Après with Art

Après with Art

Get your culture on at the Third Thursday Art Walks. And then grab dinner in town.

Après with Art

Get your culture on at the Third Thursday Art Walks. And then grab dinner in town.


Après with Art
The Third Thursday Art Walks are free and set for December 27, February 19, and March 19 this winter. Photo by Bradly J. Boner

I PRACTICALLY DIVE into Altamira Fine Art, less than a block away from downtown Jackson’s Town Square, to escape the bone-chilling cold chasing me from every direction. Big, bold canvases greet me as forcefully as the cold I fled. But this greeting is much more pleasant. In addition to art, it includes a table of prosciutto-wrapped asparagus, cheese and crackers, crudités, fruit, and a wine bar.

But it’s John Nieto’s luminous acrylics that hold my attention. Nieto, an American contemporary artist whom Altamira regularly features, was raised in New Mexico near an Apache reservation; the subjects of his work reflect his Hispanic and American Indian ancestry. It turns out that tonight the gallery isn’t just featuring his work, though. It’s a celebration of the opening of an entire exhibit dedicated to Nieto’s paintings.

Après with Art
Up to twenty-six galleries spanning a variety of genres participate in the Third Thursday Art Walks. Photo by Bradly J. Boner

That it was the opening of Nieto’s exhibit isn’t the sole reason this winter night is different than others. It’s the third Thursday of the month, which means the Third Thursday Art Walk is happening. On the third Thursday of (almost) every month, the Jackson Hole Gallery Association’s member galleries host an art walk from 5 to 8 p.m. It’s free, and you can hit as many or as few galleries as you like. Not every gallery on the art walk has an opening or special exhibit during the event, but, “We definitely think about timing openings and exhibitions with Third Thursdays,” says Kimberly Fletcher, marketing and communications director at Trailside Galleries, which has been open in downtown Jackson for more than fifty years. “It doesn’t always work—if we’re doing a group show, corralling artists to be here on one night can be like herding cats—but it’s something we always think of.”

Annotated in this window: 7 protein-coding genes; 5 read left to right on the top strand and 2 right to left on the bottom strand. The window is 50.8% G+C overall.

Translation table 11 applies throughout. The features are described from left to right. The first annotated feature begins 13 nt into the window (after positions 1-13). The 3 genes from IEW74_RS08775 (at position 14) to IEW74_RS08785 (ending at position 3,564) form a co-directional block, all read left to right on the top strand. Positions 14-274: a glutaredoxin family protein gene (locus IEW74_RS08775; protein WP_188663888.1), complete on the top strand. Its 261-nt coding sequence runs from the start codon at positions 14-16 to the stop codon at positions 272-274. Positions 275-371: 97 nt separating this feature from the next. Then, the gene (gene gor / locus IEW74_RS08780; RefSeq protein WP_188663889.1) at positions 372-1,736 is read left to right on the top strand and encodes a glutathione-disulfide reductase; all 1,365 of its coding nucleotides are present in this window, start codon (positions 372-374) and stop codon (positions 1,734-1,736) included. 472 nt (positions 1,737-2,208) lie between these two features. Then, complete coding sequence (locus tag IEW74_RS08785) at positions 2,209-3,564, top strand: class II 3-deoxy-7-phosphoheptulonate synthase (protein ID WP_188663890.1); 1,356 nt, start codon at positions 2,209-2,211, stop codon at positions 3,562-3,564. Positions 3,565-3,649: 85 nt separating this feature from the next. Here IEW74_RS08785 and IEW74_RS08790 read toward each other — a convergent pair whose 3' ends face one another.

Twenty-six of Jackson Hole’s galleries are members of the Jackson Hole Gallery Association, whose mission is “to support the artistic and cultural heritage of the greater Jackson Hole area.” The goal of the association’s Third Thursday Art Walks is simple: to spread the word about the local art scene by exposing locals and visitors to it, while plying them with wine and yummy snacks. “The Art Walks are a great way for clients and shoppers to see what each gallery here has and how each is unique,” says Amy Morton, the president of the Gallery Association. “Winter Art Walks are especially fun because it’s quieter; you can really have the chance to visit and chat.”

Après with Art
Kate Hunt’s newspaper and steel Davidson Flag was shown at Chicago’s SOFA. Locally, her work can be found at Diehl Gallery.

JACKSON IS STEREOTYPED as an outdoor adventure town, which isn’t exactly inaccurate, but neither is it wholly accurate. Our outdoors are only part of the story. In addition to drawing skiers, climbers, mountain bikers, and fishermen from around the world, Jackson Hole also attracts artists and collectors. This valley, which is home to more than thirty galleries, is an internationally recognized art destination. The Jackson Hole Gallery Association says we’re the “art center of the Rockies.” While we started as a center for western and wildlife art, today the scene is expanded. You can still find work by the country’s western and wildlife artists, of course, but you can also find Frida Kahlo-influenced portraits by Charlie Emmert and Kira Fercho’s modern impressionistic oil paintings (both at RARE Gallery). At Diehl Gallery, you can find object-oriented pieces by Kate Hunt and mixed media work inspired by planetary science by Monica Petty Aiello.